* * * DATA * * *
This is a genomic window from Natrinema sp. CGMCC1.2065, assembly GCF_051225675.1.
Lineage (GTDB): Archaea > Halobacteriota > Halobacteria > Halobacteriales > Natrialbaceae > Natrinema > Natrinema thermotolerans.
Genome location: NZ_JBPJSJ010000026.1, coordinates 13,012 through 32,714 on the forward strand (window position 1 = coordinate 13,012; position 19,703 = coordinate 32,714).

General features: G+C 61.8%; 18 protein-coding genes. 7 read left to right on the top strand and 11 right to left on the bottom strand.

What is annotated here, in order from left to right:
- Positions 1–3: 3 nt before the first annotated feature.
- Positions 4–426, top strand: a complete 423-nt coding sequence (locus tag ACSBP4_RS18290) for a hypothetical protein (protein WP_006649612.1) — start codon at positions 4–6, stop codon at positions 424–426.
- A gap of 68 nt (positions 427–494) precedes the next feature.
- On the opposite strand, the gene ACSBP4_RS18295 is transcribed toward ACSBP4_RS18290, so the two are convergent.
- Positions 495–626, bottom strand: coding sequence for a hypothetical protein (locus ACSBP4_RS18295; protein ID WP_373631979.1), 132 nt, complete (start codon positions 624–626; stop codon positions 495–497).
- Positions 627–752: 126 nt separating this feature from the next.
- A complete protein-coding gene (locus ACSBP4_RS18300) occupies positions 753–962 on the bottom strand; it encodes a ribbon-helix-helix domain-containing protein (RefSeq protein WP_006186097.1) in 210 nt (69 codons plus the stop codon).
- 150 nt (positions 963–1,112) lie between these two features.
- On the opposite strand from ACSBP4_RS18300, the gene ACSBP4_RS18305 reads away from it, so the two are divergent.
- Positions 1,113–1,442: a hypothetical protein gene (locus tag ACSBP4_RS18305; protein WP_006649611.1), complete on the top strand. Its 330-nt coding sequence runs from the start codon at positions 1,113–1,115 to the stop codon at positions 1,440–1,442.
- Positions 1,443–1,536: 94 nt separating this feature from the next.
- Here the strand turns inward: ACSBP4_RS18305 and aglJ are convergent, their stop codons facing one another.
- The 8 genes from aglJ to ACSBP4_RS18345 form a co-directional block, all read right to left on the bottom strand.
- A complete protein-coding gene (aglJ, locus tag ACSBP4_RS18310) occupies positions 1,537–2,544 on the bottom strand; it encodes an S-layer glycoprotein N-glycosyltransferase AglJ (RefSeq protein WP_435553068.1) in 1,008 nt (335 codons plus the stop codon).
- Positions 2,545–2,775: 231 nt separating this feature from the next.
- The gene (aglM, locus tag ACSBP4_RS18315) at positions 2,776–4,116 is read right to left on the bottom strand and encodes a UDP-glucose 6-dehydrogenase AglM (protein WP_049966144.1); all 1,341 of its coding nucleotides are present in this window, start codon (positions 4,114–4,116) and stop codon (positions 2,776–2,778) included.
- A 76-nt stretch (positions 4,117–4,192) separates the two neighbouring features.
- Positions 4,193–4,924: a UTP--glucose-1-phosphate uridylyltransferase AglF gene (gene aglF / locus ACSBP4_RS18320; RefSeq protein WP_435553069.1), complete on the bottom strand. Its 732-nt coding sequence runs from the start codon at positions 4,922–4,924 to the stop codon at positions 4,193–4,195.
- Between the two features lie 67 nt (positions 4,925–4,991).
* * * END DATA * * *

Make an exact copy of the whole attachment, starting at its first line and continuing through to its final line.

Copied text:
This is a genomic window from Natrinema sp. CGMCC1.2065, assembly GCF_051225675.1.
Lineage (GTDB): Archaea > Halobacteriota > Halobacteria > Halobacteriales > Natrialbaceae > Natrinema > Natrinema thermotolerans.
Genome location: NZ_JBPJSJ010000026.1, coordinates 13,012 through 32,714 on the forward strand (window position 1 = coordinate 13,012; position 19,703 = coordinate 32,714).

General features: G+C 61.8%; 18 protein-coding genes. 7 read left to right on the top strand and 11 right to left on the bottom strand.

What is annotated here, in order from left to right:
- Positions 1–3: 3 nt before the first annotated feature.
- Positions 4–426, top strand: a complete 423-nt coding sequence (locus tag ACSBP4_RS18290) for a hypothetical protein (protein WP_006649612.1) — start codon at positions 4–6, stop codon at positions 424–426.
- A gap of 68 nt (positions 427–494) precedes the next feature.
- On the opposite strand, the gene ACSBP4_RS18295 is transcribed toward ACSBP4_RS18290, so the two are convergent.
- Positions 495–626, bottom strand: coding sequence for a hypothetical protein (locus ACSBP4_RS18295; protein ID WP_373631979.1), 132 nt, complete (start codon positions 624–626; stop codon positions 495–497).
- Positions 627–752: 126 nt separating this feature from the next.
- A complete protein-coding gene (locus ACSBP4_RS18300) occupies positions 753–962 on the bottom strand; it encodes a ribbon-helix-helix domain-containing protein (RefSeq protein WP_006186097.1) in 210 nt (69 codons plus the stop codon).
- 150 nt (positions 963–1,112) lie between these two features.
- On the opposite strand from ACSBP4_RS18300, the gene ACSBP4_RS18305 reads away from it, so the two are divergent.
- Positions 1,113–1,442: a hypothetical protein gene (locus tag ACSBP4_RS18305; protein WP_006649611.1), complete on the top strand. Its 330-nt coding sequence runs from the start codon at positions 1,113–1,115 to the stop codon at positions 1,440–1,442.
- Positions 1,443–1,536: 94 nt separating this feature from the next.
- Here the strand turns inward: ACSBP4_RS18305 and aglJ are convergent, their stop codons facing one another.
- The 8 genes from aglJ to ACSBP4_RS18345 form a co-directional block, all read right to left on the bottom strand.
- A complete protein-coding gene (aglJ, locus tag ACSBP4_RS18310) occupies positions 1,537–2,544 on the bottom strand; it encodes an S-layer glycoprotein N-glycosyltransferase AglJ (RefSeq protein WP_435553068.1) in 1,008 nt (335 codons plus the stop codon).
- Positions 2,545–2,775: 231 nt separating this feature from the next.
- The gene (aglM, locus tag ACSBP4_RS18315) at positions 2,776–4,116 is read right to left on the bottom strand and encodes a UDP-glucose 6-dehydrogenase AglM (protein WP_049966144.1); all 1,341 of its coding nucleotides are present in this window, start codon (positions 4,114–4,116) and stop codon (positions 2,776–2,778) included.
- A 76-nt stretch (positions 4,117–4,192) separates the two neighbouring features.
- Positions 4,193–4,924: a UTP--glucose-1-phosphate uridylyltransferase AglF gene (gene aglF / locus ACSBP4_RS18320; RefSeq protein WP_435553069.1), complete on the bottom strand. Its 732-nt coding sequence runs from the start codon at positions 4,922–4,924 to the stop codon at positions 4,193–4,195.
- Between the two features lie 67 nt (positions 4,925–4,991).